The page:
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The Value of Diversity in Biomedical Innovation

NIH values the breadth of varied perspectives that comes from having a pool of highly talented scientists from diverse backgrounds, including women, members of racial and/or ethnic minority groups, people with disabilities, and those from disadvantaged and rural population centers.

Not only is NIH committed to diversifying the national scientific workforce, but SEED actively seeks diverse perspectives to enrich the biomedical innovation pipeline. With more than $1.3 billion in annual funding and ongoing entrepreneurial education and commercialization support, SEED programs empower companies to flourish throughout the evolution of their technology and company and to leverage the unique perspectives brought to bear by diverse individuals.

If you’re developing an early-stage product or service that has the potential to improve human health or conducting biomedical research, you have a place here.

Resources Available to Entrepreneurs from Underrepresented Groups:

  • A free NIH Applicant Assistance Program to help entrepreneurs that are new to the NIH Small Business Programs submit a competitive Phase I SBIR or STTR application 
  • A free NIAID Applicant Assistance Program for companies planning to apply for National Institute of Allergy and Infectious Diseases (NIAID) Phase I, Phase II/IIB, Fast Track, or Direct to Phase II SBIR or STTR funding
  • A free Health Disparities Pre Application (HDPreApp) Program that aims to improve a Phase I, Direct to Phase II, or Fast-Track application's scientific merit and commercialization plan                   
  • The opportunity for current awardees to obtain additional funding through a Diversity Supplement if their small business is committed to increasing the participation of women and socially and economically disadvantaged individuals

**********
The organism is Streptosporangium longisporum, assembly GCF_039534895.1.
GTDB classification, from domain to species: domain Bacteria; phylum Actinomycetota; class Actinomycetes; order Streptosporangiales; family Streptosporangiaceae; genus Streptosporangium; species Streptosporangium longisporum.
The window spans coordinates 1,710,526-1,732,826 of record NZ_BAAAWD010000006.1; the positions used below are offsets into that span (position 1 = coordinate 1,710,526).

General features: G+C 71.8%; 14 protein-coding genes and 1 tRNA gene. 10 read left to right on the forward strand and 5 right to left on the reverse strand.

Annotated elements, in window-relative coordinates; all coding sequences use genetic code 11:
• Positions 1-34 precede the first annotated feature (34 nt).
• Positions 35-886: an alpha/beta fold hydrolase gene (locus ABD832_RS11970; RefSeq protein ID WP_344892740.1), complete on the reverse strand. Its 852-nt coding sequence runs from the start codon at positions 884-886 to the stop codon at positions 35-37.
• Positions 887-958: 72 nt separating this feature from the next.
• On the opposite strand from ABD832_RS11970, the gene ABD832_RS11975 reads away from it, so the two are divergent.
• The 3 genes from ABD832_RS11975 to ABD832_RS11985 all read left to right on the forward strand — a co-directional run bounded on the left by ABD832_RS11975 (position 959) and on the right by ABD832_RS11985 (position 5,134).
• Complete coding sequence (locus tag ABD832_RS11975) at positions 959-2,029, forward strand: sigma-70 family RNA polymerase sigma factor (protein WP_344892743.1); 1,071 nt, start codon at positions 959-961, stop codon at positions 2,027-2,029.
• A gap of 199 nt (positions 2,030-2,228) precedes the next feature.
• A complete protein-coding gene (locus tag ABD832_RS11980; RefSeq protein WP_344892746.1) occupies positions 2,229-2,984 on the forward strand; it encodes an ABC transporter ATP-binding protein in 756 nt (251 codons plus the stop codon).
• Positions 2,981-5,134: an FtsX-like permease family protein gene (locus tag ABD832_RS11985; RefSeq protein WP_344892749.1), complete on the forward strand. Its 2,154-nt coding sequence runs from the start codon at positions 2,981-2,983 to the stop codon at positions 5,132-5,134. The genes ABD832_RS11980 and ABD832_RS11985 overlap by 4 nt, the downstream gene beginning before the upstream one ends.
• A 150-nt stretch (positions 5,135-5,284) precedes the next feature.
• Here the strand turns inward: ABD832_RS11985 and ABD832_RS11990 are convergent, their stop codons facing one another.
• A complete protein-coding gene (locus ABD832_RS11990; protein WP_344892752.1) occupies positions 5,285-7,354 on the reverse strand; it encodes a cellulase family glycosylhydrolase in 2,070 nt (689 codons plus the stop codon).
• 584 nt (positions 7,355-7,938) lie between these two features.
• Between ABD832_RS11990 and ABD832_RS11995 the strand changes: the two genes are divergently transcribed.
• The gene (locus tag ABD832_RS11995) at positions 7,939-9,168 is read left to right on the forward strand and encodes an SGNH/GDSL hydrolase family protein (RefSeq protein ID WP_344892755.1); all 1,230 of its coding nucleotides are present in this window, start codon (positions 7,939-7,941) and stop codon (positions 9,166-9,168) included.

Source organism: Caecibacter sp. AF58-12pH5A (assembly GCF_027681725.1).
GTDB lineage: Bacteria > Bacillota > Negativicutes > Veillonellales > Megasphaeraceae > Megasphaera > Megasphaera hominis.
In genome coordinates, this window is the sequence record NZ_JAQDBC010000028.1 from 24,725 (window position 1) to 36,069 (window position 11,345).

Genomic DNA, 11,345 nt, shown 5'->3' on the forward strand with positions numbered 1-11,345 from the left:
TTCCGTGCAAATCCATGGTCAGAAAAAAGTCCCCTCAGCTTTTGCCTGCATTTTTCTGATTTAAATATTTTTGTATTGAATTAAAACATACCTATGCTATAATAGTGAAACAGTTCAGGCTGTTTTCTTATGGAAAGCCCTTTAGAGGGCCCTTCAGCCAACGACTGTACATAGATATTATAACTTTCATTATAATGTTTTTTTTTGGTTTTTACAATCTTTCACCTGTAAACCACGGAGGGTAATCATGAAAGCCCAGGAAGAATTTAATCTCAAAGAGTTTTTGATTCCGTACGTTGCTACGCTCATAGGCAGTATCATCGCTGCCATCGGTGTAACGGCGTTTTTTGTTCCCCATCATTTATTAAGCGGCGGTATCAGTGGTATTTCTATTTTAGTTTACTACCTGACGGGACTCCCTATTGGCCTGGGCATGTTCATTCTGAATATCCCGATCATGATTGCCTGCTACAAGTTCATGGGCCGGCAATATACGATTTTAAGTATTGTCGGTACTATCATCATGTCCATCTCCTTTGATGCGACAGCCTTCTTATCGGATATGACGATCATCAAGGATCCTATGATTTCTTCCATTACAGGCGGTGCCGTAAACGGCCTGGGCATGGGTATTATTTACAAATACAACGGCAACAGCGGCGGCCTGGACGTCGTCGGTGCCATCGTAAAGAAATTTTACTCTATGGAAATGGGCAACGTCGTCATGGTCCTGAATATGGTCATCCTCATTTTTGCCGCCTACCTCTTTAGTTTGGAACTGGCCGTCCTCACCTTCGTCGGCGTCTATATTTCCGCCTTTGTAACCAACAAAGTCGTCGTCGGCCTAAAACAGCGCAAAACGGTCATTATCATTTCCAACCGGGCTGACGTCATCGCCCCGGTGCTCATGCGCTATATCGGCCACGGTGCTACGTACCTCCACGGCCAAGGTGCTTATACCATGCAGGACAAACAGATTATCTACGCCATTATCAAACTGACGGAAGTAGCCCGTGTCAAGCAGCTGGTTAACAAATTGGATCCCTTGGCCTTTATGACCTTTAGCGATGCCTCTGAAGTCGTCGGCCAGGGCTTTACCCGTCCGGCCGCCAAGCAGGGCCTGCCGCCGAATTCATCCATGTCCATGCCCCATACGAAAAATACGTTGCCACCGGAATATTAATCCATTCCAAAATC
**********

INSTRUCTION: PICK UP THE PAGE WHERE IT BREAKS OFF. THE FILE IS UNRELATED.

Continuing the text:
• Presentations and guidance on the application process, SBIR/STTR basics, and more from "Diverse Perspectives SEEDing Impactful Innovations," the 2021 HHS Small Business Conference focused on introducing the Small Business Programs to underrepresented groups

portrait image of Suzanne Ildstad

[NIH small business funding] gave us the preliminary data that allowed us to approach investors and Big Pharma to fund the amount needed to move into phase two and phase three.

Suzanne Ildstad

portrait image of Dina Markowitz

The grant gave us the funding to hire curriculum writers, to pay teachers to do pilot testing of the kits, and to go to science education conferences and present the kits; it gave us money to pay stipends for teachers who wanted to hold their own workshops, and money to provide the kits for the workshop. It really allowed the company to grow much more dramatically.

Dina Markowitz

portrait image of Anne Quinn

[SBIR] funding was absolutely critical to getting us off the ground.

Anne Marie Quinn

portrait image of Fatemeh Shirazi

Our very first funding came from the NIH. The origins of our success came from an NIH-funded project, and since then, we have been able to build on and expand our knowledge and tackle other pollutants.

Fatemeh Shirazi

portrait image of Laverne Carter

[SBIR] has been a long, trying, but worthwhile journey...from multiple submissions that were not applications that scored below the funding concurrent applications (one Phase II and a Phase I) emerging from the rigorous peer review process with impact scores in the “Excellent" range.

Laverne Morrow Carter

portrait image of Rachel Dreilinger

We were awarded a $1.5 million Phase II Small Business Innovation Research (SBIR) grant from the National Institute of Neurological Disorders and Stroke in 2018. That grant came at a time when follow-on funding was uncertain, and it allowed us to accelerate the development process and cover critical commercialization costs for our novel, bioabsorbable surgical clip. We’ve since focused our energy and resources on bringing this technology to market sooner, which will ultimately benefit patients and improve public health.

I would love to see more Native American representation in the SBIR program. Including entrepreneurs from different backgrounds is key to solving “unsolvable” problems and is critical to forging new paths in science and healthcare.

Rachel Dreilinger
Co-Founder and CEO
Principal Investigator

portrait image of Ana Matiella

In terms of venture capitalists for minority businesses, it is a really unfair playing field. So, the fact that SBIR funds minority businesses like ours is huge because otherwise, we would not get any investments.

Ana Consuelo Matiella
ACMA Social Marketing

portrait image of Jenny Yang

This funding allowed me to achieve a scientific breakthrough and now I can talk about early detection, and I can talk about cancer, fibrosis, and changing the industry.

Jenny J. Yang
InLighta Biosciences